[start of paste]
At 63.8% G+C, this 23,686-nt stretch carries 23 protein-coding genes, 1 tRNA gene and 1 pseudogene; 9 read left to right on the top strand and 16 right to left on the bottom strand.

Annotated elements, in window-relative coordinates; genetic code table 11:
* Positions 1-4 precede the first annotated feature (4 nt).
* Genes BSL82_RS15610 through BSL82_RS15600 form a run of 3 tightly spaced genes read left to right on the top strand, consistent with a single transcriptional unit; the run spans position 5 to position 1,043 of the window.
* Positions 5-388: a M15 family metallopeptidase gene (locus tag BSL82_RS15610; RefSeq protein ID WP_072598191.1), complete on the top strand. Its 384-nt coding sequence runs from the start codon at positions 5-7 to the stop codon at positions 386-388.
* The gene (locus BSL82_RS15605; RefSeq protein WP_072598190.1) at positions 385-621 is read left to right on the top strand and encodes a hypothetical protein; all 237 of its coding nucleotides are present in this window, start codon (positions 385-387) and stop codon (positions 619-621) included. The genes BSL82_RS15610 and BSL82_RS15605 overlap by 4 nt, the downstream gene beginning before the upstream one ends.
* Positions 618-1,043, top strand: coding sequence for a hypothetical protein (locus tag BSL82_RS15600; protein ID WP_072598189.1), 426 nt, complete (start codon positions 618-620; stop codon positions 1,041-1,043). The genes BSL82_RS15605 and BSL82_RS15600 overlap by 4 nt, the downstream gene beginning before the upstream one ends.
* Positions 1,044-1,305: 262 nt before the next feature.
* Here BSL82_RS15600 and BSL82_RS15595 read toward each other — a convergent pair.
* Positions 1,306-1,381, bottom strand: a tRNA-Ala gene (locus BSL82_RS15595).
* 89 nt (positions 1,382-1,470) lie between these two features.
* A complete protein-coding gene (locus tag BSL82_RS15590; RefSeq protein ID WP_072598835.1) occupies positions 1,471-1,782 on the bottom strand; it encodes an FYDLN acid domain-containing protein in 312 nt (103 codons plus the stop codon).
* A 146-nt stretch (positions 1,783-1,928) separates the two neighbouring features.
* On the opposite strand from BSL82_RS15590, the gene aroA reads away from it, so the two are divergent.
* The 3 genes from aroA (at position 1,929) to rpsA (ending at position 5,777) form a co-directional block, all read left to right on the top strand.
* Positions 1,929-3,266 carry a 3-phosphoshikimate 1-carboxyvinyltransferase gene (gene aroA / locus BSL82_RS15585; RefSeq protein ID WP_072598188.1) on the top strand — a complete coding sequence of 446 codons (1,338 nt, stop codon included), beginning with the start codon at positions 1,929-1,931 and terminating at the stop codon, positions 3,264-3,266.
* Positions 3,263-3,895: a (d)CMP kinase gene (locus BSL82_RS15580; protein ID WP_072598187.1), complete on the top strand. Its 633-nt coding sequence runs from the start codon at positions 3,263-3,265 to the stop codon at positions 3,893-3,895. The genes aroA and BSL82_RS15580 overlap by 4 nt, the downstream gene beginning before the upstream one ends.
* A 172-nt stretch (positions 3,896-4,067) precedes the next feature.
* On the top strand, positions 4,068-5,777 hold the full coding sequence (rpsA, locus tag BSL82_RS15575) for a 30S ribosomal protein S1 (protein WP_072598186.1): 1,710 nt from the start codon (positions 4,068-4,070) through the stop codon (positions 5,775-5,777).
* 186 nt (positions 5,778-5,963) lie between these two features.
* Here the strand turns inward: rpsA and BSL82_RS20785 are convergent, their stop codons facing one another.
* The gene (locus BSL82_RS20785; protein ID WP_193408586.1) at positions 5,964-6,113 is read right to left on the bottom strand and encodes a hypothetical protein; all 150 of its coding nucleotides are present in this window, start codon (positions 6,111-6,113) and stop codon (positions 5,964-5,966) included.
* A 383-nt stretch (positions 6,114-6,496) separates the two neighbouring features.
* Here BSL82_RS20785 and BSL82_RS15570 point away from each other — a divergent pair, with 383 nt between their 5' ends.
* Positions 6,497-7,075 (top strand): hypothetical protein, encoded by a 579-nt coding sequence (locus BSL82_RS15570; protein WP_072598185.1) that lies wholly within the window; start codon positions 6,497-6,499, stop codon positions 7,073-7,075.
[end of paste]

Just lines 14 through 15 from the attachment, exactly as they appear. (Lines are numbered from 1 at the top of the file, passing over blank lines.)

* On the opposite strand from BSL82_RS15590, the gene aroA reads away from it, so the two are divergent.
* The 3 genes from aroA (at position 1,929) to rpsA (ending at position 5,777) form a co-directional block, all read left to right on the top strand.